“He’s grown up very fast, he believes in himself and he’s had to grow up very fast mentally.
“He needs to be even more mature on and off the court, he needed some real order off the court at the beginning – the rest, the food, the recover – as soon as he took that then his level increased very fast.”
For Ferrero this is only the first step, alongside the explosive pace and solid repertoire of shots, he wants more from his pupil.
“His serve, his forehand, he can go forward to the net more, not stay at the baseline too much. He can improve on hard courts, gain experience on grass,” stated the Spaniard. “That’s the exciting thing as he has so much to improve. He’s young, [has] a lot of potential.”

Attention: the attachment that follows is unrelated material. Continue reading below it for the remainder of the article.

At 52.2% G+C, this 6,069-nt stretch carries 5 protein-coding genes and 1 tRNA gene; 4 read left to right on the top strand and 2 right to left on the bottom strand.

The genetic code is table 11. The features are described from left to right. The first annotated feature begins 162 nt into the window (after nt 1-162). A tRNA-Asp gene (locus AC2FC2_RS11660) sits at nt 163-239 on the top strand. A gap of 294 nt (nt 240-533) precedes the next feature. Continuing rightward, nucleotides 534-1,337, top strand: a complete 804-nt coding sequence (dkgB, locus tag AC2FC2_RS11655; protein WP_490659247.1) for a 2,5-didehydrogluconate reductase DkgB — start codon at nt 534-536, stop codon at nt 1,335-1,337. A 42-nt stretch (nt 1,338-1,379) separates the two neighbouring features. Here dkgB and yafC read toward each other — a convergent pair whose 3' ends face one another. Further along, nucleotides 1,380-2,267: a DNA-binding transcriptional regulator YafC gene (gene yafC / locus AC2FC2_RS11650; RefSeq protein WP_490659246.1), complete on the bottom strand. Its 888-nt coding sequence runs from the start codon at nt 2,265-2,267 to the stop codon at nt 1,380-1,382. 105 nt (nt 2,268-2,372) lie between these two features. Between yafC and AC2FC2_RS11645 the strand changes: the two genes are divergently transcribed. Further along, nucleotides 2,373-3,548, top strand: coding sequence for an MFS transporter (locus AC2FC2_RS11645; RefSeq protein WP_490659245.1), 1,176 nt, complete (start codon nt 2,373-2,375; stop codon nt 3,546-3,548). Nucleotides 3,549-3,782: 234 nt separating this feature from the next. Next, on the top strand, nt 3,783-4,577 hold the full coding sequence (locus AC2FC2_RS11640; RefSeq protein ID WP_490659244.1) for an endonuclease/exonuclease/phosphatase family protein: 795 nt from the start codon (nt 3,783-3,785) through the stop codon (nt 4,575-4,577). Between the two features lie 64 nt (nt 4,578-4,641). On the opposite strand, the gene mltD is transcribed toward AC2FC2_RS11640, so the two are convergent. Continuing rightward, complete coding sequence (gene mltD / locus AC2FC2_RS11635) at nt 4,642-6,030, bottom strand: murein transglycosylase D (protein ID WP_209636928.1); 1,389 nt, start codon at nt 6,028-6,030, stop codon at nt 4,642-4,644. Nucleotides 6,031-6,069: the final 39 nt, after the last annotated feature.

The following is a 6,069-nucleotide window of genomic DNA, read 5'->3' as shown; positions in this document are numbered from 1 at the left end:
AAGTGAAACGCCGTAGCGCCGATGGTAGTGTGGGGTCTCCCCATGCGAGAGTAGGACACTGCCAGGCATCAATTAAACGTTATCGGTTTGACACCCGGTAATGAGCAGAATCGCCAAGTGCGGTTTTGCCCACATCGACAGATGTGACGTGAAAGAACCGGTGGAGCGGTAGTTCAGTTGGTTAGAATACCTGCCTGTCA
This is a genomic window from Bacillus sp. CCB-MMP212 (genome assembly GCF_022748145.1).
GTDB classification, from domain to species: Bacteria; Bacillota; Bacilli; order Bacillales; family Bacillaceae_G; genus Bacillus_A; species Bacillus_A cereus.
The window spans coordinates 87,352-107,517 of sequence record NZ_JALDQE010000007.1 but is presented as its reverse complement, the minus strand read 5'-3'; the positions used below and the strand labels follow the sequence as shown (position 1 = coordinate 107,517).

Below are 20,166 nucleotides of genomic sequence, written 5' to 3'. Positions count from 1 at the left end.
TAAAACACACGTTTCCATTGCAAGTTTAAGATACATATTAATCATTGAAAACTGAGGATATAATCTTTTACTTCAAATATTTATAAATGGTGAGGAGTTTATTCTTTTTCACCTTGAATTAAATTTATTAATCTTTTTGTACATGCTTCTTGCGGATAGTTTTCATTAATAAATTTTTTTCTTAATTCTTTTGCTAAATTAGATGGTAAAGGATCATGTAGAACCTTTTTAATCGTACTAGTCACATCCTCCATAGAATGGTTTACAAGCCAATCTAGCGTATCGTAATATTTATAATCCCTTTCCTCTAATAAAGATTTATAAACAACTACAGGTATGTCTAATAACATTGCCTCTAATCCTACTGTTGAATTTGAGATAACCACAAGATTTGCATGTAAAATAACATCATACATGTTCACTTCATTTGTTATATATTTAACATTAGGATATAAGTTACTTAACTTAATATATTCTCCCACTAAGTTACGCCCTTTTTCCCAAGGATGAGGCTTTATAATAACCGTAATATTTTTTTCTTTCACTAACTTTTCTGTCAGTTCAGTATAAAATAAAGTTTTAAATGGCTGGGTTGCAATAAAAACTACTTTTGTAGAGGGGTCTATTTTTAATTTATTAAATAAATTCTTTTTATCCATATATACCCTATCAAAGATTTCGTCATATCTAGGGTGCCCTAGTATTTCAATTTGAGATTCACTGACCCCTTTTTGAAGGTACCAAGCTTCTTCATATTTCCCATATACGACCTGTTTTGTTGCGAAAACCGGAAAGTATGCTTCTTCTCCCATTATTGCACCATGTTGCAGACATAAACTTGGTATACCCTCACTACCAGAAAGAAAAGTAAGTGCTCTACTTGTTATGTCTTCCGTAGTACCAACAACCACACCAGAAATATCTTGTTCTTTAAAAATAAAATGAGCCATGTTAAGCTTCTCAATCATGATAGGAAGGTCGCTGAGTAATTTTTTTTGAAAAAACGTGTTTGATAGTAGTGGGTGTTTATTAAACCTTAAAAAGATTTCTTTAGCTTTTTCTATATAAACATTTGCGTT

Ferrero first witnessed Alcaraz in action as a 12-year-old. The teenager’s manager Albert Molina is a long-time friend.
There had been brief discussions of him taking Alcaraz under his wing, but then at a tournament at Equelite, Ferrero’s academy in Villena, Spain, it all changed.